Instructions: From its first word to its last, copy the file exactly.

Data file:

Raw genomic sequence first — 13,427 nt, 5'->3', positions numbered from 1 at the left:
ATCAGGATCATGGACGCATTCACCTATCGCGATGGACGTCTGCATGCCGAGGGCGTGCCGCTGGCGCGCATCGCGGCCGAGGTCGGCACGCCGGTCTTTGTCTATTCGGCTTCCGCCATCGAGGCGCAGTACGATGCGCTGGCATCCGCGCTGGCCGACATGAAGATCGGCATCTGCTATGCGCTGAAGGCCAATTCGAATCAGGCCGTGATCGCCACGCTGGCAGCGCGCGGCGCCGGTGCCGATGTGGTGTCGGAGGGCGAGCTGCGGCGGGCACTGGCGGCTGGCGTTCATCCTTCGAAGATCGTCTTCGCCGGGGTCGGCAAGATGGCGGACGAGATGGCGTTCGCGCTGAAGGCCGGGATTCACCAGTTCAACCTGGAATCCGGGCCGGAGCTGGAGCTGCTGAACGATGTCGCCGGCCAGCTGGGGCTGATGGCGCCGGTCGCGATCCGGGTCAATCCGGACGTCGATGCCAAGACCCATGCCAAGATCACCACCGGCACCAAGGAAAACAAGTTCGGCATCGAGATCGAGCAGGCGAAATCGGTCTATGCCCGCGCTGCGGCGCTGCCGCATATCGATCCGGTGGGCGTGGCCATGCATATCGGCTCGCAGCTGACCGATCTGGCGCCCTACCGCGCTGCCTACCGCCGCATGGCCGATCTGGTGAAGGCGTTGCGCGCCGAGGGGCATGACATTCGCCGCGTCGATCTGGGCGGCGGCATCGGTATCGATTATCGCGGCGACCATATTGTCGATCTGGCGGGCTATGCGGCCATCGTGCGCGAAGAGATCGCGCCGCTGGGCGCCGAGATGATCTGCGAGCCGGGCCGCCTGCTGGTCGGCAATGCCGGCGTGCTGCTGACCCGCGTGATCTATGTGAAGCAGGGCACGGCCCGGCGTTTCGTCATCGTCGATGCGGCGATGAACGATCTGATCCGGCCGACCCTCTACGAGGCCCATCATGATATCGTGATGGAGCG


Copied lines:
Raw genomic sequence first — 13,427 nt, 5'->3', positions numbered from 1 at the left:
ATCAGGATCATGGACGCATTCACCTATCGCGATGGACGTCTGCATGCCGAGGGCGTGCCGCTGGCGCGCATCGCGGCCGAGGTCGGCACGCCGGTCTTTGTCTATTCGGCTTCCGCCATCGAGGCGCAGTACGATGCGCTGGCATCCGCGCTGGCCGACATGAAGATCGGCATCTGCTATGCGCTGAAGGCCAATTCGAATCAGGCCGTGATCGCCACGCTGGCAGCGCGCGGCGCCGGTGCCGATGTGGTGTCGGAGGGCGAGCTGCGGCGGGCACTGGCGGCTGGCGTTCATCCTTCGAAGATCGTCTTCGCCGGGGTCGGCAAGATGGCGGACGAGATGGCGTTCGCGCTGAAGGCCGGGATTCACCAGTTCAACCTGGAATCCGGGCCGGAGCTGGAGCTGCTGAACGATGTCGCCGGCCAGCTGGGGCTGATGGCGCCGGTCGCGATCCGGGTCAATCCGGACGTCGATGCCAAGACCCATGCCAAGATCACCACCGGCACCAAGGAAAACAAGTTCGGCATCGAGATCGAGCAGGCGAAATCGGTCTATGCCCGCGCTGCGGCGCTGCCGCATATCGATCCGGTGGGCGTGGCCATGCATATCGGCTCGCAGCTGACCGATCTGGCGCCCTACCGCGCTGCCTACCGCCGCATGGCCGATCTGGTGAAGGCGTTGCGCGCCGAGGGGCATGACATTCGCCGCGTCGATCTGGGCGGCGGCATCGGTATCGATTATCGCGGCGACCATATTGTCGATCTGGCGGGCTATGCGGCCATCGTGCGCGAAGAGATCGCGCCGCTGGGCGCCGAGATGATCTGCGAGCCGGGCCGCCTGCTGGTCGGCAATGCCGGCGTGCTGCTGACCCGCGTGATCTATGTGAAGCAGGGCACGGCCCGGCGTTTCGTCATCGTCGATGCGGCGATGAACGATCTGATCCGGCCGACCCTCTACGAGGCCCATCATGATATCGTGATGGAGCG